Southern Wisconsin May View the Northern Lights Sunday Evening, Depending on Clouds

The National Weather Service in Sullivan says that counties in Wisconsin near the Illinois border might be able to see the northern lights on Sunday night if the clouds are clear.

Depending on weather factors like cloud cover, the northern lights could be seen in more than half of the country Sunday night or Monday morning.

Taylor Patterson, a meteorologist with the NWS in Sullivan, said that clouds will start to break up in the southern counties of Wisconsin in the late afternoon and evening on Sunday. Patterson said that people near the border might be able to see the northern lights around sunset or just after. Around 7:45 p.m., the sun will go down in the southern part of Wisconsin.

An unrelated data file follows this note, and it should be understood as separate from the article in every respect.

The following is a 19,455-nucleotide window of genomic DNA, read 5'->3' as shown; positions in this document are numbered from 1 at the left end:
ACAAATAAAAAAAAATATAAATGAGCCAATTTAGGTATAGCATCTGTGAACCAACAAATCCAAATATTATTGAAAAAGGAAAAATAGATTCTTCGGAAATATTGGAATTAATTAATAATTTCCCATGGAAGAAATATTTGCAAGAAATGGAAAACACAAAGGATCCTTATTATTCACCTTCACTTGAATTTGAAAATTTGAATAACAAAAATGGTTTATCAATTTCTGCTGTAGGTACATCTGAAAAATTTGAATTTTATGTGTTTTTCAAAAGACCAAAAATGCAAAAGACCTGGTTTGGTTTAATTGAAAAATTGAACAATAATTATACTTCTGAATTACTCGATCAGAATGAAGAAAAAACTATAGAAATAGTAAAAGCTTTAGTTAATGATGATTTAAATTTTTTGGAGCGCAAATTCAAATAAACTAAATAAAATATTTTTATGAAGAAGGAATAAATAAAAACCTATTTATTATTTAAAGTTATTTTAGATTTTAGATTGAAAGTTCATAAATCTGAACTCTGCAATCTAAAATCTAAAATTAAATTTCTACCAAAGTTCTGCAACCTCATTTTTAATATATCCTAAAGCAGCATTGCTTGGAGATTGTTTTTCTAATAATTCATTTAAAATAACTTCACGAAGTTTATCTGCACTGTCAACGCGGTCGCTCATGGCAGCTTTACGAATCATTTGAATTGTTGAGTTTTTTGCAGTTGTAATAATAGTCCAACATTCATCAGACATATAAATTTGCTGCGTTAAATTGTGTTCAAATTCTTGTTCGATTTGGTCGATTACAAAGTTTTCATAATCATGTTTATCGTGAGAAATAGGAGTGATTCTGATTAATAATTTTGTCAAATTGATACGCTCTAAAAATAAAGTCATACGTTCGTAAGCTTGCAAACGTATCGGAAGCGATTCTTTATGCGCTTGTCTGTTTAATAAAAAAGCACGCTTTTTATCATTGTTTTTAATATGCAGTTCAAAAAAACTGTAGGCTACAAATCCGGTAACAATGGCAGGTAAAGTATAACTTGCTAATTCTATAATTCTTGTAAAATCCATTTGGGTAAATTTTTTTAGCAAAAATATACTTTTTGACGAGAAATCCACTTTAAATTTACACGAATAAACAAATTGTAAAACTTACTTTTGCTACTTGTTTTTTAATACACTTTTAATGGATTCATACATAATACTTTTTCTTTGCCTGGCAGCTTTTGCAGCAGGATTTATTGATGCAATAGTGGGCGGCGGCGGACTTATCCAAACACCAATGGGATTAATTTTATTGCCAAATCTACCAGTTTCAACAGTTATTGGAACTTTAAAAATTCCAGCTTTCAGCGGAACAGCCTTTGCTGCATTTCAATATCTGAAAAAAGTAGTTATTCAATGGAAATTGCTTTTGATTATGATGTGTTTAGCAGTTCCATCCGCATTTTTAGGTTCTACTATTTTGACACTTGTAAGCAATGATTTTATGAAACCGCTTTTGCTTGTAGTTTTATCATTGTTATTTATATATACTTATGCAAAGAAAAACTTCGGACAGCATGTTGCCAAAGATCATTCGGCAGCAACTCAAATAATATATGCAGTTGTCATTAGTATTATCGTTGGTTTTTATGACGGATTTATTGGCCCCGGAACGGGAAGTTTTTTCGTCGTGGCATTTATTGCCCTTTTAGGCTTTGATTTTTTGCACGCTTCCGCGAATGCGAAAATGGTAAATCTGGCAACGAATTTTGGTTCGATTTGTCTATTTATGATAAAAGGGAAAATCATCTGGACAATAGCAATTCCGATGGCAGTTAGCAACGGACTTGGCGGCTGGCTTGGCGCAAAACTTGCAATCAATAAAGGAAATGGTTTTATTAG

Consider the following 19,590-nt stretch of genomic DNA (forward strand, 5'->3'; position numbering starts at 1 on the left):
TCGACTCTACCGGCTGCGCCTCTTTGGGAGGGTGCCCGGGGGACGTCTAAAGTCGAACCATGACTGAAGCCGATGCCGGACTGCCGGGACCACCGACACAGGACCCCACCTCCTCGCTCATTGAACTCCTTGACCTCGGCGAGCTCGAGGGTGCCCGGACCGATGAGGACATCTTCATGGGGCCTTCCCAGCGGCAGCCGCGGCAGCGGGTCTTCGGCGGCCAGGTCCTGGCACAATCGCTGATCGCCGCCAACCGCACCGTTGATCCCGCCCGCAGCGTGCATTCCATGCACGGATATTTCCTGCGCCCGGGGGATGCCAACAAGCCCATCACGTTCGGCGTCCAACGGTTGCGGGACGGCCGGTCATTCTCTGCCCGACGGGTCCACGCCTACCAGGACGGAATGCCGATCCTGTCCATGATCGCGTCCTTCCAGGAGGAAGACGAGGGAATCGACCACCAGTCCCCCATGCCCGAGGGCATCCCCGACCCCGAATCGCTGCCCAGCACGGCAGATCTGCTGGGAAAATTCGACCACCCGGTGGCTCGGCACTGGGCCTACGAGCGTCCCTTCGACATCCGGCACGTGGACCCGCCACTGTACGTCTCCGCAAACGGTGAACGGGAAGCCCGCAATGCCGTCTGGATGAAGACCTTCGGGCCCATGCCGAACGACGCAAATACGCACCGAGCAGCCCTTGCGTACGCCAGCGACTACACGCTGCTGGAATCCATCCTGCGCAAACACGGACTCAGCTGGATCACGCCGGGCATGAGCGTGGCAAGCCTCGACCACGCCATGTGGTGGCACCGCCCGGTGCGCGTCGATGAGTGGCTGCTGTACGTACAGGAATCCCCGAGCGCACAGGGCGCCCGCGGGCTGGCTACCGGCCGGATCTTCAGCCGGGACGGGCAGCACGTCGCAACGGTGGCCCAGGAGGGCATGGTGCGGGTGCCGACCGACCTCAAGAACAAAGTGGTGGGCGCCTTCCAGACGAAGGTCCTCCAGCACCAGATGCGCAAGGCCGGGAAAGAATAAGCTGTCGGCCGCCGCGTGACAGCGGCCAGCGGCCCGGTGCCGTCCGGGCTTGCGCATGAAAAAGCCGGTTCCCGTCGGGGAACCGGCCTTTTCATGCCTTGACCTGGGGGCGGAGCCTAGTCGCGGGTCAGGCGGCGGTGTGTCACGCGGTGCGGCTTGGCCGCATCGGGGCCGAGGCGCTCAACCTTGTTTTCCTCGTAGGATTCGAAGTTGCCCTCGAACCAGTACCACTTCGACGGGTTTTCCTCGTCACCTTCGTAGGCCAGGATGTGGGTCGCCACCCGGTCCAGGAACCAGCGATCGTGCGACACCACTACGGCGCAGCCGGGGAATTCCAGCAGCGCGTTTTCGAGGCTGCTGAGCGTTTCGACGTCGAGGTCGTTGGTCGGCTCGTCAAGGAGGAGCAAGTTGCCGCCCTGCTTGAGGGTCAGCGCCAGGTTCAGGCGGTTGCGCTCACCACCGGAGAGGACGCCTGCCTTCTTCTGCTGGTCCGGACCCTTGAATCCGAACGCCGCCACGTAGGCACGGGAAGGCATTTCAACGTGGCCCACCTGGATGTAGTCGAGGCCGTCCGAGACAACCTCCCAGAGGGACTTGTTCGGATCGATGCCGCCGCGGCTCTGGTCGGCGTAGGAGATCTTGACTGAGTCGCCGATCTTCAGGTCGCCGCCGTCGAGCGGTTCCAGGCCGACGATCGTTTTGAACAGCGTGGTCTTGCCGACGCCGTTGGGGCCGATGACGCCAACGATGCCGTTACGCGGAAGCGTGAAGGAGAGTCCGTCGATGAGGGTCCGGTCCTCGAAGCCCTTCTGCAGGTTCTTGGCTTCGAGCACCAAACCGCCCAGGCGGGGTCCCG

Patterson said that if the lights can be seen, some people will be able to see them with their own eyes if they look outside long enough. She said that the best way to see the lights would be to use a long-exposure photo or a smartphone camera with a night mode.

Patterson said it’s hard to say how likely it is that people will see the lights now that the clouds are breaking up.

The NOAA’s Space Weather Prediction Center says that the chance of seeing the show is higher because the sun had a solar flare on Friday that was aimed at Earth.

Patterson said that the rest of Wisconsin will have a harder time seeing the lights because they will be hidden by clouds along and north of Interstate 94.

She said that scattered and isolated rain showers could happen in northern and central Wisconsin on Sunday and Monday, giving them even less chance of a break in the clouds.

Late Sunday night, people from all over the state started posting on social media about the colors they saw in the sky. Some of the places from which photos were shared were around Madison, between Port Washington and Belgium, Grafton, and Sheboygan County.

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